International Baroque Trumpet Soloist
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Classical music review: Bach Society’s ‘Messiah’ has the right tempo

05:33 PM CST on Tuesday, December 22, 2009

By SCOTT CANTRELL / The Dallas Morning News
scantrell@dallasnews.com

In recent years, each succeeding recording of Handel’s Messiah has seemed determined to break all previous speed records. It was refreshing, then, to hear such sensible – indeed, sensitive – tempos in the Dallas Bach Society’s performance Monday evening. It’s too bad the Meyerson Symphony Center looked less than half full.

The alto aria “Thou art gone up on high” felt a little hurried, as did the duet-and-chorus “O death, where is thy sting?” But otherwise, artistic director James Richman reliably set the tempo giusto, the “just tempo” that let the music dance, either quickly or more slowly.

These were, to be sure, quicker paces than in our grandparents’ Messiahs. And the Bach Society’s chorus of 24 and chamber orchestra of 17, playing baroque-style instruments, were closer to conditions of Handel’s own first performances than to the Victorians’ casts-of-hundreds extravaganzas.

Apart from an occasional out-of-tune violin or violone note, the ensemble played stylishly and well. Even the notoriously cranky valveless trumpets were managed with utter assurance. Trumpeter Nathaniel Mayfield played so suavely in “The trumpet shall sound” – baroque trumpets weren’t loud – that he all but upstaged bass-baritone Stephen Morscheck.

The chorus sang smartly and expressively, too, although the tenors were too soft-edged after intermission. The soloists were right to add ornaments and mini-cadenzas here and there, but the results were too often crude and clumsy.

Rebecca Choate Beasley’s girlish soprano was a bit airy down low, but her upper range fairly glowed. She dispatched the virtuoso coloratura of the 4/4 version of “Rejoice greatly” with impressive agility, but strung out more lyric lines with sweet suppleness. (Still, I keep hoping the Bach Society will program the more graceful 12/8 version of “Rejoice.”)

Kirsten Sollek’s alto had a hard-fired enamel, suggestive of a really good countertenor, with no audible break into chest voice. Tenor Ross Hauck produced clarion top notes and explosive consonants, but the timbre was strangely erratic and he sang too fussily. Morscheck had a denser, darker tone than usual these days in Messiah, and coloratura wasn’t his forte; but he did lend great gravitas to the bass’ sobering messages.

Classical music review: Handel’s ‘Messiah’ inspires greatness from Dallas Bach Society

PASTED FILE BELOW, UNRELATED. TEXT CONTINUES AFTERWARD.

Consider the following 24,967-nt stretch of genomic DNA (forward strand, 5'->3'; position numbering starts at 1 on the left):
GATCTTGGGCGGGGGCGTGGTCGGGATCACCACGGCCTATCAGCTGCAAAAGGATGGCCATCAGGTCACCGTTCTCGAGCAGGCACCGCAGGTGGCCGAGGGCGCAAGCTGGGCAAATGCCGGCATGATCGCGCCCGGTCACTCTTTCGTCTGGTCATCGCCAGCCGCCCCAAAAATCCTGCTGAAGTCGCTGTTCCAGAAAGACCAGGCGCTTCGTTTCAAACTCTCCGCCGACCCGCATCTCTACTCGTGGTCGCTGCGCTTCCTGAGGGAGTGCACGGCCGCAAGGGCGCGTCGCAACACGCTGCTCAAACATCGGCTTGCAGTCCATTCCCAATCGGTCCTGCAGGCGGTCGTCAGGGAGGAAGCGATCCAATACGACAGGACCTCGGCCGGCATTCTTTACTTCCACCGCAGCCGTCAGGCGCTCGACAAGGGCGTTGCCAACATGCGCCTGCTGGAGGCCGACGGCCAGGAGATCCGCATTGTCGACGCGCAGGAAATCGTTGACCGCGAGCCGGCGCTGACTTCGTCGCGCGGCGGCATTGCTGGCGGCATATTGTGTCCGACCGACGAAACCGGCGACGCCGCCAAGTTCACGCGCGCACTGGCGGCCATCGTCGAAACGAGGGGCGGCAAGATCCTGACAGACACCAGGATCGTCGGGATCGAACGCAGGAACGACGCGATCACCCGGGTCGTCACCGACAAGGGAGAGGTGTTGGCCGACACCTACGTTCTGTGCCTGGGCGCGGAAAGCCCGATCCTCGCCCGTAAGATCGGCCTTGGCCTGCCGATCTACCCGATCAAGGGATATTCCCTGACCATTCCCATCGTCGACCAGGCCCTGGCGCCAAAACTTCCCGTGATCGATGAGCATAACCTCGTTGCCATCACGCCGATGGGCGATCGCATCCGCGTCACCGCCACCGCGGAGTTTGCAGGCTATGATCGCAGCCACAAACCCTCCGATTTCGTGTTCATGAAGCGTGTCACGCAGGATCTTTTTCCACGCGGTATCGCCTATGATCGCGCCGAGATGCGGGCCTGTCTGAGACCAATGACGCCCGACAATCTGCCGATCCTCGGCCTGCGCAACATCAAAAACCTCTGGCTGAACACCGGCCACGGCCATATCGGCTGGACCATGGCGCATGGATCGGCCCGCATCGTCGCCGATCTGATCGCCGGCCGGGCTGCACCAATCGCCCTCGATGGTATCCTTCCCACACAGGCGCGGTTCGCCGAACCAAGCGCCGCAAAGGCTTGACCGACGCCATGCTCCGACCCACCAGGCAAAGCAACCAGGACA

02:56 PM CST on Friday, December 24, 2010

By SCOTT CANTRELL / The Dallas Morning News
scantrell@dallasnews.com

Handel’s Messiah on Thursday evening inspired the Dallas Bach Society’s best music-making in recent memory. The soloists were a mixed bag, but the 24-voice chorus was admirably balanced and blended, with diction so clear that, for once, printed texts weren’t missed. The 19-piece period-instruments orchestra was lithe and limber, and even the formidably difficult valveless baroque trumpets were managed with utter security.

In fact, Nathaniel Mayfield, the soloist in “The trumpet shall sound,” was eloquent. And, yes, in case you wondered, baroque trumpets really were that gentle-toned.

These forces had a previous performance, in Arlington, under their belts before Thursday’s at the Meyerson Symphony Center. That surely contributed to a tautness of ensemble, a sureness of means and ends, not always typical of Bach Society concerts.

Leading from the harpsichord, the driving force was artistic director James Richman. He supplied the expected assets: lively tempos, stylish buoyancy and shapeliness, and a dramatic flair for a work conceived, after all, for theatrical performance.

Just occasionally, the fleetness was too much of a good thing. “Behold the Lamb of God,” “Thou art gone up on high,” “Let us break their bonds” and the 4/4 version of “Rejoice greatly” would have been more persuasive a notch or two slower. And, well, I keep hoping for the less frantic 12/8 version of “Rejoice…” Chorus basses struggled to keep together in “And he shall purify.”

Of the soloists, the men outshone the women. Derek Chester’s added ornamentation sometimes overgilded the lilies, but his easeful and wondrously pliant tenor was deployed to maximum expressive effect. “Thy rebuke hath broken his heart” was heart-stopping. David Grogan’s sparing ornamentation was a welcome alternative to some excesses elsewhere. His meaty bass shook the heavens and the earth and sounded the trumpet with imposing conviction.

Kirsten Sollek’s alto had a heated focus, but little warmth. Nell Snaidas supplied a slender soprano with a bit too much nasal resonance, and her high-flown cadenza at the end of “If God be for us” was tasteless.